How to understand statisticsSunday 23 October, 13.10 - 13.50 , Frobisher Auditorium 1 Festival Attractions
“Child poverty is rising.” “Child poverty is falling.” What do you do when politicians make these opposing claims to the public, and both are backed by statistics? Do you turn off the TV or radio and bemoan the fact that politics is just “lies, damned lies, and statistics”? Instead, you could look more closely at the data, see that one politician is talking about absolute poverty and the other about relative poverty, and form your opinion based on these facts.
Public life has never before been so dominated by statistics, because never before have we had such rich sources of data with which to inform ourselves. It is easy for these numbers to become overwhelming or meaningless when they are thrown around without context, but they have the potential to be a powerful tool in understanding what the world actually looks like.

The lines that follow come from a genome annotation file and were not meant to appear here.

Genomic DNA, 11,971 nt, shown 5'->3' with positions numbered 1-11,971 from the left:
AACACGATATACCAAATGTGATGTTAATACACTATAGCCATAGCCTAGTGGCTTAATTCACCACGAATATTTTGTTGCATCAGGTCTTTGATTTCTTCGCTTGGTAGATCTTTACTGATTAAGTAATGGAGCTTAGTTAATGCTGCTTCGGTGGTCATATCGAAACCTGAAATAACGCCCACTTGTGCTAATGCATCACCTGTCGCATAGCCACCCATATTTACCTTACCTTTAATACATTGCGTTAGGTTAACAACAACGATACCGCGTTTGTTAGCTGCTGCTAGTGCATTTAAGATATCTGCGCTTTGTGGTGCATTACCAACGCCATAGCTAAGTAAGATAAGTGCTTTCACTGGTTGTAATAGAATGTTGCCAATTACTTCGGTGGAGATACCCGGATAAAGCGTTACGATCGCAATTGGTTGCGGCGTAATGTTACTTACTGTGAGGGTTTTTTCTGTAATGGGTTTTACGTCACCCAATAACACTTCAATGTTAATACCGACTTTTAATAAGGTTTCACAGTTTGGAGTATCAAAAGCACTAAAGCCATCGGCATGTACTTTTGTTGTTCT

This session will be a short presentation on the uses and abuses of statistics, followed by an interactive session on how to understand statistics for yourself.
national coordinator, Debating Matters Competition, Institute of Ideas